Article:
Sponsored legislation, updated guide booklet helps consumers, psychology programs, and training settings to reinforce appropriate therapeutic behavior.
SACRAMENTO – If you’re a client of a therapist, you have rights that protect you from inappropriate behavior, chief among them: the right to be treated with dignity and respect in a safe environment, free from sexual, physical, and emotional abuse.
If you’re a therapist, you have a responsibility to ensure sexual behavior with a patient does not occur.
From the State Capitol to the therapist’s office, the California Board of Psychology (Board) is taking steps to help consumers and therapists navigate these rights and responsibilities in the current climate.
The Board, in conjunction with the Board of Behavioral Sciences, Medical Board of California, and Osteopathic Medical Board of California, has issued an update to the booklet Therapy Never Includes Sexual Behavior to inform clients – and warn therapists – that sexual conduct has no place in professional therapy.
The booklet, available for free download at the Board’s website https://www.psychology.ca.gov/, guides clients through the process of filing a complaint and offers suggestions to support the process of selecting a therapist. Terminology and warning signs have also been updated to more accurately reflect modern-day methods of communication. Sexting, out-of-session communication via text, and social media contacts are specifically addressed.
In addition, the Board is sponsoring legislation to update the definition of sexual misconduct, and increase the penalties for therapists who engage in sexual behavior with or directed toward clients. Currently, engaging in phone sex or trading nude photos are acts that are not punishable by license revocation. Senate Bill 275 would change that.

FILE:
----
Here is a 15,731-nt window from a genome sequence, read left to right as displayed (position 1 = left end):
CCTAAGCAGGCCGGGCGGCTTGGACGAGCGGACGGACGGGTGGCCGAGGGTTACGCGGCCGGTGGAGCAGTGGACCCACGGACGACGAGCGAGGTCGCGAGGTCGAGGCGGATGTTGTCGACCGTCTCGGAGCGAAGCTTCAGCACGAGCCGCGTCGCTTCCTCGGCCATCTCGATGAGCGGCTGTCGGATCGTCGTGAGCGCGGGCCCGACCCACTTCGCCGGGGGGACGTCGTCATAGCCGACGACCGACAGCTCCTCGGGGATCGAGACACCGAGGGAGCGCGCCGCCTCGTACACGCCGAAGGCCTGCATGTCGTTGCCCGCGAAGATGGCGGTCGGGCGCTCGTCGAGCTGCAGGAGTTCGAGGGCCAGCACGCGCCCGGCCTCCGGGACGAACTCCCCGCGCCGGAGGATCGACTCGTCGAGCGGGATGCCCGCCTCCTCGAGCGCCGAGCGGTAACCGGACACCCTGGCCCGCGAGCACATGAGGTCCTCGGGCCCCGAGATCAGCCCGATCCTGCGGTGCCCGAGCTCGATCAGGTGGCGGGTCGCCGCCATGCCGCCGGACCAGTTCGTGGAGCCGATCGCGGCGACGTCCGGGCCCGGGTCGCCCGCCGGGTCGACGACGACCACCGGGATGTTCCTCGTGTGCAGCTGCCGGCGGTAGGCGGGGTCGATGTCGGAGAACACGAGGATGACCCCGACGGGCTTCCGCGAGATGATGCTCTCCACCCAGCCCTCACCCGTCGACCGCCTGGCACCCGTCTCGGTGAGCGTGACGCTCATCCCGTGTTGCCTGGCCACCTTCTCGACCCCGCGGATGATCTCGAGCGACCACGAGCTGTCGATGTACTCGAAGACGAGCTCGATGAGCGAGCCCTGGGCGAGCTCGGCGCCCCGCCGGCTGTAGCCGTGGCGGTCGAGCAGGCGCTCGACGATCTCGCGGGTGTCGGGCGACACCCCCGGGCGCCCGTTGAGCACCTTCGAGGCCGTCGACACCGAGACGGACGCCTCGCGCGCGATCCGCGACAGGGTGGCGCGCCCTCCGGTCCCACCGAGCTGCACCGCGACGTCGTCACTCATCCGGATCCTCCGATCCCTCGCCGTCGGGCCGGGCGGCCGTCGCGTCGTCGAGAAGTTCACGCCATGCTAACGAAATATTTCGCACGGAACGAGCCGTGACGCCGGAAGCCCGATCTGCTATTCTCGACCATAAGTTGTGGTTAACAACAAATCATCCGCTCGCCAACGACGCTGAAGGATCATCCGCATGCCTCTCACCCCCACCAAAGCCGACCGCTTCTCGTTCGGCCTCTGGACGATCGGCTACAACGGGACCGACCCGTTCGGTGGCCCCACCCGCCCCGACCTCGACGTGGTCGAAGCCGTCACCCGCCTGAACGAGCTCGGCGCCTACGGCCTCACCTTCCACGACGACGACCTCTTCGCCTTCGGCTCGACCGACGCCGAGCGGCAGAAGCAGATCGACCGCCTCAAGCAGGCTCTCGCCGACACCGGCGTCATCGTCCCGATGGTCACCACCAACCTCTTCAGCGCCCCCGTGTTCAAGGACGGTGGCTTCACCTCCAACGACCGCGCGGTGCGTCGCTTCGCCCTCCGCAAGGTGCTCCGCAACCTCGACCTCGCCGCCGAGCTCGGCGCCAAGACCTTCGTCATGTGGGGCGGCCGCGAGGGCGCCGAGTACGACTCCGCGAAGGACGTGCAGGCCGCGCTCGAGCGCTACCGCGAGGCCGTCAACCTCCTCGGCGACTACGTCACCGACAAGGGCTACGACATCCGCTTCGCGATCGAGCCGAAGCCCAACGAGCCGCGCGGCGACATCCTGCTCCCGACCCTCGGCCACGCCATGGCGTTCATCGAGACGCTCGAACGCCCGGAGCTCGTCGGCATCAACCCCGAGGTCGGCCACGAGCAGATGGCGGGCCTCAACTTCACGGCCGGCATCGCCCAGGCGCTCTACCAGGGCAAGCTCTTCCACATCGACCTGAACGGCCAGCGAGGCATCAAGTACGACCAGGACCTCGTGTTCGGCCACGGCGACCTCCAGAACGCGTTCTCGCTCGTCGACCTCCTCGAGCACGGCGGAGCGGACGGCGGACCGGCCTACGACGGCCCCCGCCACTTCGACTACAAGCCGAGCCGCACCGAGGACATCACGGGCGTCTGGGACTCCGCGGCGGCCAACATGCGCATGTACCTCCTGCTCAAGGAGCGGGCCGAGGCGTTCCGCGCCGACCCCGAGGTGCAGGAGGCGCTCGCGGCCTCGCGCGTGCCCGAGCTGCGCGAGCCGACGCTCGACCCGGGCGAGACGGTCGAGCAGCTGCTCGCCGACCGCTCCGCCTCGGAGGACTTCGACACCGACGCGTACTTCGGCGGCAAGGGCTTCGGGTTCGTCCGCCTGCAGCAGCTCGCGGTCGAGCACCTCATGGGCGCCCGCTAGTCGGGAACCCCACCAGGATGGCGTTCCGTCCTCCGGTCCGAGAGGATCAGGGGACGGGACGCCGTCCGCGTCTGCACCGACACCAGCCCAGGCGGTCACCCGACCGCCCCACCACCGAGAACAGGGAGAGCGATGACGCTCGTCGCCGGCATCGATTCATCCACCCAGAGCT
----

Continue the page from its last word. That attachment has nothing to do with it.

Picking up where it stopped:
“It is the Board of Psychology’s unyielding position that psychologists must never engage in egregious sexual behavior directed toward a client,” said Dr. Stephen Phillips, president of the Board. “Sponsoring this bill to allow the Board to suspend or revoke the licenses of sexual predators who prey on vulnerable consumers of psychological services underscores the board’s unwavering commitment to consumer protection. Although the vast majority of psychologists would never consider engaging in such untoward conduct, it is the Board’s responsibility to protect the public from those who would abuse the trust reposed in them by their clients.”
If you are a consumer and believe you have experienced inappropriate behavior by a therapist or medical professional, please contact the appropriate licensing board to file a complaint.
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